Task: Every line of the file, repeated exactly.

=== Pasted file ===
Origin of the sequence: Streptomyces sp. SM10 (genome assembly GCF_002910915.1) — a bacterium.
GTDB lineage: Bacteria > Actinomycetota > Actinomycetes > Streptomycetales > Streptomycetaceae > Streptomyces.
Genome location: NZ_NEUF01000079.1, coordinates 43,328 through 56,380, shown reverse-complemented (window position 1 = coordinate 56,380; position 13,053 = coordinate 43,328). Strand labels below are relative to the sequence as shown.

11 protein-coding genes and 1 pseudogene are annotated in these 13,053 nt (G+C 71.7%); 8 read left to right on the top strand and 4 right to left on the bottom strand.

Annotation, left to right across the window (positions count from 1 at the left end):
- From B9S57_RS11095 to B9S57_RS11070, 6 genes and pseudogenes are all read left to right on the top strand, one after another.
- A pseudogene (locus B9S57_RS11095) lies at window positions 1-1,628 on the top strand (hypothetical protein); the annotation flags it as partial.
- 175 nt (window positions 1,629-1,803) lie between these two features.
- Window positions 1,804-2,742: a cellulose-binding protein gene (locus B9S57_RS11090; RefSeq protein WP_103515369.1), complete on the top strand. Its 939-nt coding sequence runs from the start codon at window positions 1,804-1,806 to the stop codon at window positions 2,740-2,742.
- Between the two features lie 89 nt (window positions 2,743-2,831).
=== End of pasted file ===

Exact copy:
Origin of the sequence: Streptomyces sp. SM10 (genome assembly GCF_002910915.1) — a bacterium.
GTDB lineage: Bacteria > Actinomycetota > Actinomycetes > Streptomycetales > Streptomycetaceae > Streptomyces.
Genome location: NZ_NEUF01000079.1, coordinates 43,328 through 56,380, shown reverse-complemented (window position 1 = coordinate 56,380; position 13,053 = coordinate 43,328). Strand labels below are relative to the sequence as shown.

11 protein-coding genes and 1 pseudogene are annotated in these 13,053 nt (G+C 71.7%); 8 read left to right on the top strand and 4 right to left on the bottom strand.

Annotation, left to right across the window (positions count from 1 at the left end):
- From B9S57_RS11095 to B9S57_RS11070, 6 genes and pseudogenes are all read left to right on the top strand, one after another.
- A pseudogene (locus B9S57_RS11095) lies at window positions 1-1,628 on the top strand (hypothetical protein); the annotation flags it as partial.
- 175 nt (window positions 1,629-1,803) lie between these two features.
- Window positions 1,804-2,742: a cellulose-binding protein gene (locus B9S57_RS11090; RefSeq protein WP_103515369.1), complete on the top strand. Its 939-nt coding sequence runs from the start codon at window positions 1,804-1,806 to the stop codon at window positions 2,740-2,742.
- Between the two features lie 89 nt (window positions 2,743-2,831).